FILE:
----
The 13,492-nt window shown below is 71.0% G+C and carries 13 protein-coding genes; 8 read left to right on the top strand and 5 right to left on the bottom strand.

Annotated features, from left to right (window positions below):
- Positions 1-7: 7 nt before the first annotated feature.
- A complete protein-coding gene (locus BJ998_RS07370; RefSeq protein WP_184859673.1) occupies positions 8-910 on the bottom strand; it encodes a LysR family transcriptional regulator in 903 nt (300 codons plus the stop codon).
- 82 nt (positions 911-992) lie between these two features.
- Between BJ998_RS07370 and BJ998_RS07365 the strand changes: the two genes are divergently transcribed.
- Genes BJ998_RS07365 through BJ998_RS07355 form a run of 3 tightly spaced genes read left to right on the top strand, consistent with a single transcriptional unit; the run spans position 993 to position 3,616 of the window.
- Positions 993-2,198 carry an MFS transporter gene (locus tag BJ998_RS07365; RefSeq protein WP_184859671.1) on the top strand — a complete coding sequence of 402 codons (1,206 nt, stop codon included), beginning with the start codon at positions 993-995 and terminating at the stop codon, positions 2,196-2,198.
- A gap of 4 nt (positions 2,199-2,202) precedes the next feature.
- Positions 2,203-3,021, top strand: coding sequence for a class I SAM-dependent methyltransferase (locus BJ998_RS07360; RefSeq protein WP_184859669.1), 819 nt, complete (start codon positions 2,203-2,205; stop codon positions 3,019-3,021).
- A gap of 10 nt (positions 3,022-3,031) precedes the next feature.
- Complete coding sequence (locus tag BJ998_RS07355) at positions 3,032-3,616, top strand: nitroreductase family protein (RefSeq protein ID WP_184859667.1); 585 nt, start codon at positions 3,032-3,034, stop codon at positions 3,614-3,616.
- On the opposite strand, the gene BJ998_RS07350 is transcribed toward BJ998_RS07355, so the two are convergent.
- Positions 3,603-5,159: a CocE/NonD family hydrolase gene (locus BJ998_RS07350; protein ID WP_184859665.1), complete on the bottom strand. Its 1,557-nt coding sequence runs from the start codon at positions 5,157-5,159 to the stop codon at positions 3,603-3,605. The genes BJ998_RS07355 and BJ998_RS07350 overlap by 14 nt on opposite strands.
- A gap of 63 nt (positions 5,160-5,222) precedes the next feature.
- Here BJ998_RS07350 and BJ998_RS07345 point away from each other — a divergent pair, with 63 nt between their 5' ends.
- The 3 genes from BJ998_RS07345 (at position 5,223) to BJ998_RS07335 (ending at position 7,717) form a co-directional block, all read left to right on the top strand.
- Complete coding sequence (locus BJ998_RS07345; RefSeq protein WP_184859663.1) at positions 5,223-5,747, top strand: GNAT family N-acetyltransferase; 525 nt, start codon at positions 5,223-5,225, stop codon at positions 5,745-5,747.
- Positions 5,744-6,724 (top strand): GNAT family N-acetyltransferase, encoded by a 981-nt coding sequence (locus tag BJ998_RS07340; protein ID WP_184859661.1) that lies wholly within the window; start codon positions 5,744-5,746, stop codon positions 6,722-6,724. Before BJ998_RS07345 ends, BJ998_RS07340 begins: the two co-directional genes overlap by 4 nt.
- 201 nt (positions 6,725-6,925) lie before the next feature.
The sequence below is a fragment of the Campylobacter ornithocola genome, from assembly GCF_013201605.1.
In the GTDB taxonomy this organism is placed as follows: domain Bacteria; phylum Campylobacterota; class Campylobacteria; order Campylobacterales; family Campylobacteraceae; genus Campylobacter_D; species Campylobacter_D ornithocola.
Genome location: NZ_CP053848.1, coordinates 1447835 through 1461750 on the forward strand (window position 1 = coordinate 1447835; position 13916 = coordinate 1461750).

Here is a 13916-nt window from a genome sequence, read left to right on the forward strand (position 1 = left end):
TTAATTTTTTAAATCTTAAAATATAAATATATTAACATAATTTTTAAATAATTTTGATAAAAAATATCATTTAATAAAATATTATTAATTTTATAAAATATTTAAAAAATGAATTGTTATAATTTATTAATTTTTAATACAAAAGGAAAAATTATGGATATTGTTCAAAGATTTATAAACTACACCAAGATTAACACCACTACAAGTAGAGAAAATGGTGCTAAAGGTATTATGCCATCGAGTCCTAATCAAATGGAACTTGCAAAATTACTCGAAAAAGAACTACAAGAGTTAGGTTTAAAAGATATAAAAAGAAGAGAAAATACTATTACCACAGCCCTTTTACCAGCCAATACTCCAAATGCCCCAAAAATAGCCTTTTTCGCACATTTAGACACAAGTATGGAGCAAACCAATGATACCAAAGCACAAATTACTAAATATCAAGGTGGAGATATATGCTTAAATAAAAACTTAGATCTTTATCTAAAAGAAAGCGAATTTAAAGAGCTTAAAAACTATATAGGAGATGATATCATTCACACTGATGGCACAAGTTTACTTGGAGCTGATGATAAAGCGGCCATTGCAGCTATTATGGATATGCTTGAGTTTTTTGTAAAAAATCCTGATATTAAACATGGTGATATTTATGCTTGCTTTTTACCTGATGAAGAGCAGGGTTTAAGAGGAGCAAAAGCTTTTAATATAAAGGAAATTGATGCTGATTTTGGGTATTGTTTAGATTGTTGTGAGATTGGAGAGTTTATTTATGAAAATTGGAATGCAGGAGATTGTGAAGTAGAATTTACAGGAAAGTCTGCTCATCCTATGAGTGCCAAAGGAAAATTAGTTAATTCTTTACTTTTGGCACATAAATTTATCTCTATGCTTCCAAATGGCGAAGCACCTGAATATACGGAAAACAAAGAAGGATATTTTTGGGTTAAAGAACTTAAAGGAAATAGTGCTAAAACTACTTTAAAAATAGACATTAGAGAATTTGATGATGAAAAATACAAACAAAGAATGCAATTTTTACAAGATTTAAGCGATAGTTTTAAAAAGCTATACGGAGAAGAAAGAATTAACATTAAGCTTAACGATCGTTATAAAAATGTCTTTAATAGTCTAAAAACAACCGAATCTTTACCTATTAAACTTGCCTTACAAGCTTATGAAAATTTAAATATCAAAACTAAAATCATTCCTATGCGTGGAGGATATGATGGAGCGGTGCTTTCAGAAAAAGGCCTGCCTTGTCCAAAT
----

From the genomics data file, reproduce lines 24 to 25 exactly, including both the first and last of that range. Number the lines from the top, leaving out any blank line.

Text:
Here is a 13916-nt window from a genome sequence, read left to right on the forward strand (position 1 = left end):
TTAATTTTTTAAATCTTAAAATATAAATATATTAACATAATTTTTAAATAATTTTGATAAAAAATATCATTTAATAAAATATTATTAATTTTATAAAATATTTAAAAAATGAATTGTTATAATTTATTAATTTTTAATACAAAAGGAAAAATTATGGATATTGTTCAAAGATTTATAAACTACACCAAGATTAACACCACTACAAGTAGAGAAAATGGTGCTAAAGGTATTATGCCATCGAGTCCTAATCAAATGGAACTTGCAAAATTACTCGAAAAAGAACTACAAGAGTTAGGTTTAAAAGATATAAAAAGAAGAGAAAATACTATTACCACAGCCCTTTTACCAGCCAATACTCCAAATGCCCCAAAAATAGCCTTTTTCGCACATTTAGACACAAGTATGGAGCAAACCAATGATACCAAAGCACAAATTACTAAATATCAAGGTGGAGATATATGCTTAAATAAAAACTTAGATCTTTATCTAAAAGAAAGCGAATTTAAAGAGCTTAAAAACTATATAGGAGATGATATCATTCACACTGATGGCACAAGTTTACTTGGAGCTGATGATAAAGCGGCCATTGCAGCTATTATGGATATGCTTGAGTTTTTTGTAAAAAATCCTGATATTAAACATGGTGATATTTATGCTTGCTTTTTACCTGATGAAGAGCAGGGTTTAAGAGGAGCAAAAGCTTTTAATATAAAGGAAATTGATGCTGATTTTGGGTATTGTTTAGATTGTTGTGAGATTGGAGAGTTTATTTATGAAAATTGGAATGCAGGAGATTGTGAAGTAGAATTTACAGGAAAGTCTGCTCATCCTATGAGTGCCAAAGGAAAATTAGTTAATTCTTTACTTTTGGCACATAAATTTATCTCTATGCTTCCAAATGGCGAAGCACCTGAATATACGGAAAACAAAGAAGGATATTTTTGGGTTAAAGAACTTAAAGGAAATAGTGCTAAAACTACTTTAAAAATAGACATTAGAGAATTTGATGATGAAAAATACAAACAAAGAATGCAATTTTTACAAGATTTAAGCGATAGTTTTAAAAAGCTATACGGAGAAGAAAGAATTAACATTAAGCTTAACGATCGTTATAAAAATGTCTTTAATAGTCTAAAAACAACCGAATCTTTACCTATTAAACTTGCCTTACAAGCTTATGAAAATTTAAATATCAAAACTAAAATCATTCCTATGCGTGGAGGATATGATGGAGCGGTGCTTTCAGAAAAAGGCCTGCCTTGTCCAAAT